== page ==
Unlike PIN numbers, you leave a number of exact replicas of your fingerprints in various public places when you go about your daily business. That’s like leaving an exact imprint of your front door key over twenty times a day on things like the side of your car door, on a coffee cup and on the table of your favourite pub. In all likelihood, the back of your mobile phone probably contains a pretty good copy of your fingerprint right now. In 2008, the German interior minister Wolfgang Schauble found this out when hacktivists collected his fingerprints from a glass. And remember: once you’ve lost your fingerprint you can’t really get it back (you only have a limited number!).

There are some pretty extreme examples of people who’ve been tortured for bank PIN numbers and even one case in Malaysia where a man had his finger cut off to steal his fingerprint protected Mercedes.

There is an argument to say that most street thieves (like burglars) are not going to want a direct confrontation with the owner, but there’s also plenty of evidence of violence during mobile phone theft from people being shot or held at knifepoint, just for their phone.

One could easily imagine a scenario where the user is just forced to open up the device and remove the security protection before the criminal makes off. This scenario could just as easily be argued for users with PIN protection and it seems (from my unscientific hearsay point-of-view!) that we haven’t heard of many instances of thieves doing this. What seems to be more prevalent is either unattended theft or snatch theft where the phone is actually being used (and is therefore unlocked and ready to go).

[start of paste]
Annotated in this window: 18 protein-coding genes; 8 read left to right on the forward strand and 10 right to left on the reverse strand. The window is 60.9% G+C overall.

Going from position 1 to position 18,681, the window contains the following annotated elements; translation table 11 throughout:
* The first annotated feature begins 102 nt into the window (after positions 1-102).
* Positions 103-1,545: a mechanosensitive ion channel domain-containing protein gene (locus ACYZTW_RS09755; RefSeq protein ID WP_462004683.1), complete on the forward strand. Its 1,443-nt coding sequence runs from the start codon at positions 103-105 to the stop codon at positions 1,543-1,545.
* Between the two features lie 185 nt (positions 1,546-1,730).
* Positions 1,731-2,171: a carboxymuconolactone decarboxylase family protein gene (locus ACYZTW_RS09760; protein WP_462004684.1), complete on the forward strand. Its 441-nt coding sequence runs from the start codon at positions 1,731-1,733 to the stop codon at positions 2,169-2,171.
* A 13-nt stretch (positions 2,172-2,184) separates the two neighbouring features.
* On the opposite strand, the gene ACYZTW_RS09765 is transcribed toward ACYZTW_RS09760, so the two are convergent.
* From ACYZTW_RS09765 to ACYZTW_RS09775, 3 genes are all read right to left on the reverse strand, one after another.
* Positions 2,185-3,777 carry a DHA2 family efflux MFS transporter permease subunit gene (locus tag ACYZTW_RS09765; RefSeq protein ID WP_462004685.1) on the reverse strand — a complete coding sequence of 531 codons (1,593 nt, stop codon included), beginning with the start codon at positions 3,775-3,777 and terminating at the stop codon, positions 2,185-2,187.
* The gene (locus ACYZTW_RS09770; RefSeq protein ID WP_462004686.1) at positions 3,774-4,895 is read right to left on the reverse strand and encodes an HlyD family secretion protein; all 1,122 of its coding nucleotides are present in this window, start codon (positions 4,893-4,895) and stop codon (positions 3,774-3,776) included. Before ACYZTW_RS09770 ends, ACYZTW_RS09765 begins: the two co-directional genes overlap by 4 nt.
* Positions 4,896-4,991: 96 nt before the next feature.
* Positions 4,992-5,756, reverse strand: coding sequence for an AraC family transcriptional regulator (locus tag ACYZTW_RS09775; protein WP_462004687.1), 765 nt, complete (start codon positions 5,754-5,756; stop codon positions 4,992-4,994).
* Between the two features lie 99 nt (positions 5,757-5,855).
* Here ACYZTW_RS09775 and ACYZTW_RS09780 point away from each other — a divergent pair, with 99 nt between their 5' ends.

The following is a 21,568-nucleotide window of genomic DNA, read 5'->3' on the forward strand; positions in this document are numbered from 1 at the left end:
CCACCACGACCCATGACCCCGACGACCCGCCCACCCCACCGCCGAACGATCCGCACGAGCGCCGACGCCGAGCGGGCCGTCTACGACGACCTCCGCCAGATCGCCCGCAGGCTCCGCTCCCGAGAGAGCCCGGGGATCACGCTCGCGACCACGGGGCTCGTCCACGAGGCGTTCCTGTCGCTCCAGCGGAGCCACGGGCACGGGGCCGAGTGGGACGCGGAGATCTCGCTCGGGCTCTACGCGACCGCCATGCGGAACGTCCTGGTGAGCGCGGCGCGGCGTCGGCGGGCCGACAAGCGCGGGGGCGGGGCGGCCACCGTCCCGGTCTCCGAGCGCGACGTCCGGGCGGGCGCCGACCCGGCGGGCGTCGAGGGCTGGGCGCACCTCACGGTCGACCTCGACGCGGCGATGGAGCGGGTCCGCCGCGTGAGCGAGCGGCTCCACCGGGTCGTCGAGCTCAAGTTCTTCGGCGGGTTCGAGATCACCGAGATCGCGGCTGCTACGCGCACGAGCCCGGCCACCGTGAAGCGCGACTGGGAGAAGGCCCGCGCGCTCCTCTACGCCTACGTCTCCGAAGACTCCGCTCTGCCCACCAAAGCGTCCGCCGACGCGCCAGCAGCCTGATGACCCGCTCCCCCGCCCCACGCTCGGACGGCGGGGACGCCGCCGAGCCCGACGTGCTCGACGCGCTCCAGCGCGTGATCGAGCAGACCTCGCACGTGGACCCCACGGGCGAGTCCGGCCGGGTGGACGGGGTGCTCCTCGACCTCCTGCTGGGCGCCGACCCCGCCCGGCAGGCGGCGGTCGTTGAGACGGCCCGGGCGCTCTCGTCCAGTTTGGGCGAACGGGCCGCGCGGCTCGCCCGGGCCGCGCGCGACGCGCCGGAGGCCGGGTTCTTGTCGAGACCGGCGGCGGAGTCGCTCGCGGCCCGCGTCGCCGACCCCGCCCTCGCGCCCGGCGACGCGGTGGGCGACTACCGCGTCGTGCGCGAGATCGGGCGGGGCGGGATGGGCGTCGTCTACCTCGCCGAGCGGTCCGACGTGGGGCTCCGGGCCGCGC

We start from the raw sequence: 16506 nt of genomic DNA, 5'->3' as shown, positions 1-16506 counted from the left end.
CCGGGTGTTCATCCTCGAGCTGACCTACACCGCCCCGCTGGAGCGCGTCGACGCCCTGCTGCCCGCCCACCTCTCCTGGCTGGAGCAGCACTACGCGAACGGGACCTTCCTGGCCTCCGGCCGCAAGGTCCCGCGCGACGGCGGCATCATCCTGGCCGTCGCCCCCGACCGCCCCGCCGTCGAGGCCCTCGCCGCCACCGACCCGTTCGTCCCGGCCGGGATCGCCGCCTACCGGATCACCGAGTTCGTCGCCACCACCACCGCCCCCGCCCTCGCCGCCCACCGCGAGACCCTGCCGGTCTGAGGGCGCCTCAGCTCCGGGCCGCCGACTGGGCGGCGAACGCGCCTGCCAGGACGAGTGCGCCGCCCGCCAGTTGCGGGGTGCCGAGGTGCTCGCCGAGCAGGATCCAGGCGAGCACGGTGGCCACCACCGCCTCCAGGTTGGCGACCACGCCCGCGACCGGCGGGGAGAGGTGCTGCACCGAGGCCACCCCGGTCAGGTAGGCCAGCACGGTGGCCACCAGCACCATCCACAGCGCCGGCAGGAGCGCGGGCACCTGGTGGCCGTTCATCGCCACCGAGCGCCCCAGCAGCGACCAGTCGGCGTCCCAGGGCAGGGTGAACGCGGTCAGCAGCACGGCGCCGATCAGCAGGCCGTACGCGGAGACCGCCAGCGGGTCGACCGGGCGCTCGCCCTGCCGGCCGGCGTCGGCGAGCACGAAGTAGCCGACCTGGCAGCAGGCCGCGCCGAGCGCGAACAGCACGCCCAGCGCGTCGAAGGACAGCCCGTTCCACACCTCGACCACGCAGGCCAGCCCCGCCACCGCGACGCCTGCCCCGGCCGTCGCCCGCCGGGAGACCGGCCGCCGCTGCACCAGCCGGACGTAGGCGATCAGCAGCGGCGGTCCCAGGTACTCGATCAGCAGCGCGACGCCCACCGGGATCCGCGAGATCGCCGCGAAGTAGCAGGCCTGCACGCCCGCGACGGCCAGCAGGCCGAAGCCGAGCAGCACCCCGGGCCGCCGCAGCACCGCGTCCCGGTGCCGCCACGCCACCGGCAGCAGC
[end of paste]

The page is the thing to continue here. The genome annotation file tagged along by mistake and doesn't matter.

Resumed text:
“The number of phones found on the London Underground alone was 25,000 in 2011”

According to the Office of National Statistics’ report on Mobile Phone Theft [pdf], the Crime Survey of England and Wales for 2011/12 showed that 7 in 10 incidents of mobile phone theft were personal thefts (e.g. pickpocketing or snatch) or ‘other thefts of personal property’. These ‘others’ are defined as: “items stolen while away from home, but not carried on the person (such as theft of unattended property in pubs, restaurants, entertainment venues, workplaces etc.).”

Let’s also bear in mind that a lot of people could believe they’ve been pickpocketed or that their phone was stolen from somewhere when they have in fact just lost their device. The number of phones found on the London underground alone was 25,000 in 2011.

Convenience